The European Union may impose up to $4 billion worth of tariffs on goods imported from the United States, the World Trade Organization (WTO) said in its most recent ruling.
According to the WTO, the U.S. was found guilty of illegally subsidizing the American aircraft manufacturer, Boeing.
It is my hope that the U.S. will now drop the tariffs imposed on E.U. exports last year. If it does not happen, we will be forced to exercise our rights and impose similar tariffs.
The long-awaited decision comes almost exactly one year after the WTO made a similar ruling and allowed the United States to impose $7.5 billion worth of tariffs on European imports.
At that time, the international trade body found the E.U. guilty of illegally subsidizing its own aircraft manufacturer, Airbus. The E.U. since said it has ended the subsidies.See Also:Trade News
Among the numerous goods targeted by the U.S. tariffs include packaged olive oil from Spain as well as some table olives from France and Spain, all three of which face a 25 percent import duty.
For its part, the E.U. has already identified a number of industrial and agricultural goods as potential tariff targets.
The dual decisions by the WTO bring a 16-year dispute between the U.S. and E.U. over illegal subsidies provided to their respective aircraft manufacturers to an end.
Trade experts widely expected Tuesday’s announcement from the WTO and have said that this result was needed in order for the two to begin negotiations.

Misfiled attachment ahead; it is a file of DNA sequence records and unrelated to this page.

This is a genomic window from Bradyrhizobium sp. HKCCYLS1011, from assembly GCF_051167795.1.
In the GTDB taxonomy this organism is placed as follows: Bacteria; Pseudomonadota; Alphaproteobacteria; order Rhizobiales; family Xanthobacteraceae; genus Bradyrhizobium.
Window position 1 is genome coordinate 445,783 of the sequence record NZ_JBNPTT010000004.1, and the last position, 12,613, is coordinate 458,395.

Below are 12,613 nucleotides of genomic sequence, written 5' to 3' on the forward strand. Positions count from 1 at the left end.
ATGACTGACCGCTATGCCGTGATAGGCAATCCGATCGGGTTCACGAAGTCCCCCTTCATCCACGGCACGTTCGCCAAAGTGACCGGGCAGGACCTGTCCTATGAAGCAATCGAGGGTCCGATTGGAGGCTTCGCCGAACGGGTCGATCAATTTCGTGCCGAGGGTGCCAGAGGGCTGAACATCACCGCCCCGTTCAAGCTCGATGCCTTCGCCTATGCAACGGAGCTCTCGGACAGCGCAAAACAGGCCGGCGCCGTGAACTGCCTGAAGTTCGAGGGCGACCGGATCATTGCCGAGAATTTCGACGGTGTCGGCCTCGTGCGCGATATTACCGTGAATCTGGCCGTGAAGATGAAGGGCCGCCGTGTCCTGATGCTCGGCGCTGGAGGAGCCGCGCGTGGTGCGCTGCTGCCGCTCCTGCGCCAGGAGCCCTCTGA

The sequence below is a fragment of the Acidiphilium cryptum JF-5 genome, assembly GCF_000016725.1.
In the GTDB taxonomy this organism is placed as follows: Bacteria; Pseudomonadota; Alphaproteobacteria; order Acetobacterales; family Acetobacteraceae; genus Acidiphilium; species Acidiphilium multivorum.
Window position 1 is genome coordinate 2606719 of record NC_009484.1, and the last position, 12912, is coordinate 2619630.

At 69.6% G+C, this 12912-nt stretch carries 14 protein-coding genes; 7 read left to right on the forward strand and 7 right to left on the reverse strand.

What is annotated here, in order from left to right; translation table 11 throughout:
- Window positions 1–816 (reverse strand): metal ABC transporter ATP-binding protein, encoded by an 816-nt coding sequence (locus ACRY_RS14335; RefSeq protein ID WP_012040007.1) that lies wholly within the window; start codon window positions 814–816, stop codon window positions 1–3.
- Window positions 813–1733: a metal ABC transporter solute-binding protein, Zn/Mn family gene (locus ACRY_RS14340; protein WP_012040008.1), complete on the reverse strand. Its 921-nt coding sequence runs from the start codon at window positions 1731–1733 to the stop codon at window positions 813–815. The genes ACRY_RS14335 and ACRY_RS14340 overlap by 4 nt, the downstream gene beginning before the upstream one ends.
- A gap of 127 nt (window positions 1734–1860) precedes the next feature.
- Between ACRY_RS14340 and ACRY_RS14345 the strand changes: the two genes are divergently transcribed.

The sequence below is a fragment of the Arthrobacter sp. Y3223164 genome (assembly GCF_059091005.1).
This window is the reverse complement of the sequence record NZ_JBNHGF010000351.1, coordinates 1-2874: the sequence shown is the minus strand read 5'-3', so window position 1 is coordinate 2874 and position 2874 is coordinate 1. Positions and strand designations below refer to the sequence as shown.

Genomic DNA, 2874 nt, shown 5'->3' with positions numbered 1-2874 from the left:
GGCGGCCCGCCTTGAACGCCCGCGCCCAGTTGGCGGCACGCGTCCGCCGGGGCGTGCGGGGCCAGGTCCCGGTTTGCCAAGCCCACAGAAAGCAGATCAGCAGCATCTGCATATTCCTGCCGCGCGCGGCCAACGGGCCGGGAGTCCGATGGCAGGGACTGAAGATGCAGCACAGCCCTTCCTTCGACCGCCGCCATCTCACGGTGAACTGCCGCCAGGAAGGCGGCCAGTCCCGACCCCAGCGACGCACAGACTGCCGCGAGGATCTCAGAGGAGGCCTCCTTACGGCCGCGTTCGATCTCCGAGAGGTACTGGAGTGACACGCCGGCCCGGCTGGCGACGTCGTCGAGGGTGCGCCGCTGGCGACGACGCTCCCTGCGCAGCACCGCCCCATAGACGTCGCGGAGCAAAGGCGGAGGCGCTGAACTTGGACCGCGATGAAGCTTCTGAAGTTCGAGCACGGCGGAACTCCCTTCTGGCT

For Spanish olive oil producers as well as French and Spanish table olive producers, the WTO decision could mean the beginning of a process that my eventually eliminate the tariffs. However, the speed and certainty with which this process may move is not known.
“This long-awaited decision allows the European Union to impose tariffs on American products entering Europe,” European Trade Commissioner Valdis Dombrovskis said. “I would much prefer not to do so – additional duties are not in the economic interest of either side, particularly as we strive to recover from the Covid-19 recession.”
“It is my hope that the U.S. will now drop the tariffs imposed on E.U. exports last year,” he added. “This would generate positive momentum both economically and politically, and help us to find common ground in other key areas… If it does not happen, we will be forced to exercise our rights and impose similar tariffs.”
However, the European Commission’s conciliatory tone was not reciprocated by the U.S. Trade Representative Robert Lighthizer.
“While we disagree with certain aspects of its valuation, the more important point is that the arbitrator did not authorize any retaliation for subsidies other than the Washington state tax break,” Lighthizer said.
“Because Washington state repealed that tax break earlier this year, the E.U. has no valid basis to retaliate against any U.S. products,” he added. “Any imposition of tariffs based on a measure that has been eliminated is plainly contrary to WTO principles and will force a U.S. response.”
“The United States is determined to find a resolution to this dispute,” Lighthizer concluded. “We are waiting for a response from the E.U. to a recent U.S. proposal and will intensify our ongoing negotiations with the E.U. to restore fair competition and a level playing field to this sector.”